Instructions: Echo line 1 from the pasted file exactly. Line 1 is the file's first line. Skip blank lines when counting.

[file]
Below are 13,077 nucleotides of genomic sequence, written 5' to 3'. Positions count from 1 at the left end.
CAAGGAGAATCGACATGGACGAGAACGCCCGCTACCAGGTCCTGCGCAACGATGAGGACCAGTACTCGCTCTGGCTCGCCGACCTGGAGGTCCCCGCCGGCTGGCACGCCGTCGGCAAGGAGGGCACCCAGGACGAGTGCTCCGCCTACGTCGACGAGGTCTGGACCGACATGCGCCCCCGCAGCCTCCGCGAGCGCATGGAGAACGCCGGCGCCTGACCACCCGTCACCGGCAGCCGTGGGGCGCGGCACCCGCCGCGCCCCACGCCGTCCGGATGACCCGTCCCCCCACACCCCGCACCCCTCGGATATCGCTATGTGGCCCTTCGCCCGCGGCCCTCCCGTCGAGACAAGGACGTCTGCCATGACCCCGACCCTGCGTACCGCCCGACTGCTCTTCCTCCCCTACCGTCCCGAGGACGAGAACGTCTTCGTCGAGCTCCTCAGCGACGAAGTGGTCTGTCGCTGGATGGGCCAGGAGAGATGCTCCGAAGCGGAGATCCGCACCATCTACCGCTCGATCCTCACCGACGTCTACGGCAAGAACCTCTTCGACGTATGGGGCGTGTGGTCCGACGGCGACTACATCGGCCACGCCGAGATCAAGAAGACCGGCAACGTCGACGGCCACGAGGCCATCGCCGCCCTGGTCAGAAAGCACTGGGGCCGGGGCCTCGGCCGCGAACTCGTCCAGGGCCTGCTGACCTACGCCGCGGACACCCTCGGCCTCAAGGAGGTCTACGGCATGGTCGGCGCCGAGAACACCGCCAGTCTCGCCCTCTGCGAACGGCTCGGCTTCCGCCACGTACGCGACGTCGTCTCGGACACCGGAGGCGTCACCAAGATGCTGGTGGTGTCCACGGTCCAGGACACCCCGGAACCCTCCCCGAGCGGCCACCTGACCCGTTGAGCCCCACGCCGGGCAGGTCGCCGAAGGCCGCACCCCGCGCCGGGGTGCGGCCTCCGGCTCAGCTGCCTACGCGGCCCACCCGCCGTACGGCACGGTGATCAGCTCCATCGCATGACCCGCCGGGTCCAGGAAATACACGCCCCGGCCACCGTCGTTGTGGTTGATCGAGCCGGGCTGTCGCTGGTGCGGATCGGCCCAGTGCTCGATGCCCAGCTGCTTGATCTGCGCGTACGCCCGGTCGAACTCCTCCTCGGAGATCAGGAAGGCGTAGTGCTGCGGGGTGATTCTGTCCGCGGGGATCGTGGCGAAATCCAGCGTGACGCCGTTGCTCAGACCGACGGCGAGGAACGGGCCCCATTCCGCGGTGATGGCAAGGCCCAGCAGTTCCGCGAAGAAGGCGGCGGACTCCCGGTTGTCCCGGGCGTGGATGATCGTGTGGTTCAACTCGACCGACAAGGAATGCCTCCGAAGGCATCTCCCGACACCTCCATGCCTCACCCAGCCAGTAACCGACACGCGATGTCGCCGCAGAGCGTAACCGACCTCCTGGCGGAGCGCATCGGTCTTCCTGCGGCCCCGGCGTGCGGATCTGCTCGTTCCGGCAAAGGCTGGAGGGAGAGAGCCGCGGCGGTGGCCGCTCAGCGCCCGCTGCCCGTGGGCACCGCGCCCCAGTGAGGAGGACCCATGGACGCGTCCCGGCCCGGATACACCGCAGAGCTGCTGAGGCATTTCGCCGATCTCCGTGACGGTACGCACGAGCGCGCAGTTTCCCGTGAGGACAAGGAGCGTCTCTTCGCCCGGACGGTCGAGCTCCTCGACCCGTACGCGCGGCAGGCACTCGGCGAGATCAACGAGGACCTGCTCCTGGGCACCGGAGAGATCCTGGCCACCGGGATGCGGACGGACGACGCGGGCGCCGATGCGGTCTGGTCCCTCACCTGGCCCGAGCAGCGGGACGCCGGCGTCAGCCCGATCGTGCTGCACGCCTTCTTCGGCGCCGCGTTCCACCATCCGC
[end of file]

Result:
Below are 13,077 nucleotides of genomic sequence, written 5' to 3'. Positions count from 1 at the left end.